Gas Chromatography Detectors - Early Gas Chromatography Detectors > The Gas Density Balance > Page 22

Early Gas Chromatography Detectors

The first GC detector was invented by James and Martin [4] in 1952, and used for the separation of some fatty acids. It consisted of a titration apparatus situated at the end of the column and the eluent gas was bubbled through a suitable aqueous liquid to absorb the solutes. The solution contained an indicator and, as each solute was eluted, the solution was manually titrated. The titration process was eventually automated and an integral chromatogram was obtained by plotting the volume of base solution added against time. The integram consisted of a series of steps, one for each solute. This rather primitive arrangement validated the gas chromatographic concept but also indicated that a detector with greater sensitivity and a more catholic response was necessary for the effective use of the technique.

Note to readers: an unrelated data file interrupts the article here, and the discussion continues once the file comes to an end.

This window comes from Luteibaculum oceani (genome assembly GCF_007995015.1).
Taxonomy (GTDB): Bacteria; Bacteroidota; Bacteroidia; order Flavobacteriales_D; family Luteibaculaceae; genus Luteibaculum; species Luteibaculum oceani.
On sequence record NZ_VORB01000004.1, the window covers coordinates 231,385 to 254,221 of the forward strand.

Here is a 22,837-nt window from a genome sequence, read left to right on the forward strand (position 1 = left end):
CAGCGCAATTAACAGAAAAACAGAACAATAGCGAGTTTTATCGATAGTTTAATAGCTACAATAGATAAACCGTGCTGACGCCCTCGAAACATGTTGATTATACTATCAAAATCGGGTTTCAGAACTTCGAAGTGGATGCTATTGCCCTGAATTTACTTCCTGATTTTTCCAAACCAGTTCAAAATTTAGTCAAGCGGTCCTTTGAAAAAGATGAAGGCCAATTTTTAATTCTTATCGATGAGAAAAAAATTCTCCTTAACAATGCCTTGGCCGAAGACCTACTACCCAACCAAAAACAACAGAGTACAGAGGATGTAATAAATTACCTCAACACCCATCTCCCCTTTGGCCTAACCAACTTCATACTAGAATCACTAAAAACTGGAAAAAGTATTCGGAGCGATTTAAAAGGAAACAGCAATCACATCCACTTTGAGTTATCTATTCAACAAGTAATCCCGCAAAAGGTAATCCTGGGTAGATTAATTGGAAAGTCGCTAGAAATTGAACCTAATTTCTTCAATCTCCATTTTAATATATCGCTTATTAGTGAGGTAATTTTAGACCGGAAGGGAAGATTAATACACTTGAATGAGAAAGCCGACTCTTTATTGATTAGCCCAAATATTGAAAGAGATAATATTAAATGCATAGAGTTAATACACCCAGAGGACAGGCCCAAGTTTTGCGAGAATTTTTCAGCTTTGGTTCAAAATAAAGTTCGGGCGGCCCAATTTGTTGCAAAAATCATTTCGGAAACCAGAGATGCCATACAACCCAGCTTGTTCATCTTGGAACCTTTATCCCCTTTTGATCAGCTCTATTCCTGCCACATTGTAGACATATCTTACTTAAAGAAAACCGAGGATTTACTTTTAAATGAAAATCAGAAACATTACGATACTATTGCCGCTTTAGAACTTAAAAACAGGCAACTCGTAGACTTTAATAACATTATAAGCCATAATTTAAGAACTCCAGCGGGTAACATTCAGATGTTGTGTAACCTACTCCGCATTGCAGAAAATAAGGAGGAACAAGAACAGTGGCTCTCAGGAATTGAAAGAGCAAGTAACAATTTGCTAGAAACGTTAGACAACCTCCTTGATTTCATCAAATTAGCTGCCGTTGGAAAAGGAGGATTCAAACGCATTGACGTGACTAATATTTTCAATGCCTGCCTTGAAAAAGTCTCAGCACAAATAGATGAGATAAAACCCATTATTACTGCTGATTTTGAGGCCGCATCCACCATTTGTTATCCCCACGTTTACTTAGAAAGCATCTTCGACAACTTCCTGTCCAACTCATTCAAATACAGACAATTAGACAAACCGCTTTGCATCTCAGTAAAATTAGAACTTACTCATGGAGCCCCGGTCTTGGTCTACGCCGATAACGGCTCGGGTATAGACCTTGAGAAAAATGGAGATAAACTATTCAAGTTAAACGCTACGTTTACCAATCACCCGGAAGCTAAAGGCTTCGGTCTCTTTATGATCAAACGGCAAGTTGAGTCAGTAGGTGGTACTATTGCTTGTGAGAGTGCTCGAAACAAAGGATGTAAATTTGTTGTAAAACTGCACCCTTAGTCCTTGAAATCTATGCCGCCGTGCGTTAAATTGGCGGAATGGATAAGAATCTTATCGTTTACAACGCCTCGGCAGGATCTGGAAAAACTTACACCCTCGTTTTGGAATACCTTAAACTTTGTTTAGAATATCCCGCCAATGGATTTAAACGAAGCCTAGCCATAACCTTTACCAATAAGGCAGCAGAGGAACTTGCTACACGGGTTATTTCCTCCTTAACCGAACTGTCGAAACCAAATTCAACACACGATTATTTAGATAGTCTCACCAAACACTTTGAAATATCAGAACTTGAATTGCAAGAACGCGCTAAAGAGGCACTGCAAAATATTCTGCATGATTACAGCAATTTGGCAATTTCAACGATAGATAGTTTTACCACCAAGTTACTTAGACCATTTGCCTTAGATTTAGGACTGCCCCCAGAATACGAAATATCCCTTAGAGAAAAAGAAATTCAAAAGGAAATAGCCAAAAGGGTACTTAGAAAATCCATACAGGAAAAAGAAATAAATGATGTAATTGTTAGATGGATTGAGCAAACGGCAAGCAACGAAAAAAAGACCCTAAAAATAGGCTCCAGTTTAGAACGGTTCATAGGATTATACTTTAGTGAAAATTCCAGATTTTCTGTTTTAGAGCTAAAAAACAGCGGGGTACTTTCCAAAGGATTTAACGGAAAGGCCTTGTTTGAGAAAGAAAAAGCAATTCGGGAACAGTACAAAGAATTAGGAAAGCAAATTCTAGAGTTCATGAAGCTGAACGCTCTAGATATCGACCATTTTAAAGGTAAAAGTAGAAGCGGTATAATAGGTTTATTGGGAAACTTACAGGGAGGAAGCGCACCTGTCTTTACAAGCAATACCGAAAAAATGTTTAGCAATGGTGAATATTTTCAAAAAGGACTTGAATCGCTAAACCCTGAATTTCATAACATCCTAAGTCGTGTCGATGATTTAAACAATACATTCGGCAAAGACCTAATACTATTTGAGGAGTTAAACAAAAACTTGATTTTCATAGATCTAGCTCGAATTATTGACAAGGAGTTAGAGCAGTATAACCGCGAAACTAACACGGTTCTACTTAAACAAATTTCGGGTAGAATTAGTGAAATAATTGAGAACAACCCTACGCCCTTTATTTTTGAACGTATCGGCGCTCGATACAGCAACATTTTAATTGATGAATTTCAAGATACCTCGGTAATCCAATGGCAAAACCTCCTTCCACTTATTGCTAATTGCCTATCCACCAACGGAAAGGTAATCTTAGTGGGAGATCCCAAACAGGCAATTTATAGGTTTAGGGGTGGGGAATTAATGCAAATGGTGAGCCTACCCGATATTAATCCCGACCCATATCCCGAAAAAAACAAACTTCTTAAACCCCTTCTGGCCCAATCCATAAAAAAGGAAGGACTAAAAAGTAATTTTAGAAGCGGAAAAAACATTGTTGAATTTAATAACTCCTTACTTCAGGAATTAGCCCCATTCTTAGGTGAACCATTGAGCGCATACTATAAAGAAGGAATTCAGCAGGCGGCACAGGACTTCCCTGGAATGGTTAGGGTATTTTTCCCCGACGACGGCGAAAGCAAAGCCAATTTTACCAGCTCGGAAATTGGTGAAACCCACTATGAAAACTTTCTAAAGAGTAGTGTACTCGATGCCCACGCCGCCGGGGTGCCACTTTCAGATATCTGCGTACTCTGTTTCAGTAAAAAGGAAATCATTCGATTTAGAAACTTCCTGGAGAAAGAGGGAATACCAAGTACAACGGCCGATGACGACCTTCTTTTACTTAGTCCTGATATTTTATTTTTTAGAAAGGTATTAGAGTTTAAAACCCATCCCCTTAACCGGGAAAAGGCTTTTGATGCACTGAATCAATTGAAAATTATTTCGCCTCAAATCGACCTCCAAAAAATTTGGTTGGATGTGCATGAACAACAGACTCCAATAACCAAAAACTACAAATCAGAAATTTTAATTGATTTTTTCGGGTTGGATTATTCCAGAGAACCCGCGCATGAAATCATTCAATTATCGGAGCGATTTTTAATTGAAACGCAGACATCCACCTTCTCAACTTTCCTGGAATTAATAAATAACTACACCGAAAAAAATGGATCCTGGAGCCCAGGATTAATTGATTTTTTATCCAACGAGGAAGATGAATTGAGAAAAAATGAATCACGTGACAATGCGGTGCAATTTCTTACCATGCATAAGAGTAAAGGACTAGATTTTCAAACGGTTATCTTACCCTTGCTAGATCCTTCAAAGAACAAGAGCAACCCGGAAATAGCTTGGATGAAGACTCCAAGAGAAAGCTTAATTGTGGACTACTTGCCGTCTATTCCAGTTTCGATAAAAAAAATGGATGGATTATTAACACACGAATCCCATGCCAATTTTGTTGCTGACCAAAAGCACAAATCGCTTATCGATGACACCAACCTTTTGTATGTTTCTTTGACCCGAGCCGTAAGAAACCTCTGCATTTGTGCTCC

The next detector, the first really practical detector to be developed, was also invented by James and Martin but, for some reason it seems, was never formally reported in the literature. Its description, however, did appear in a review by A. T. James [5] and a detailed explanation of the function described by Munday and Primavesi [6].

The Gas Density Balance

The gas density balance was a very complicated and ingenious device and, incidentally, the modern 'so–called' gas density bridge bears little or no resemblance to the original design. A diagram of the gas density balance is shown in figure 7. The detector consisted of a compact Wheatstone network of capillary tubes, drilled out of a high conductivity copper block. The reference flow of mobile phase and the eluent from the column entered at two opposing junctions of the bridge arms (the center of tube (C)) such that the eluent was contained in one vertical arm (C) and the pure mobile phase in a parallel vertical arms (A) and (B).

 

 

Figure 7 The Martin Gas Density Bridge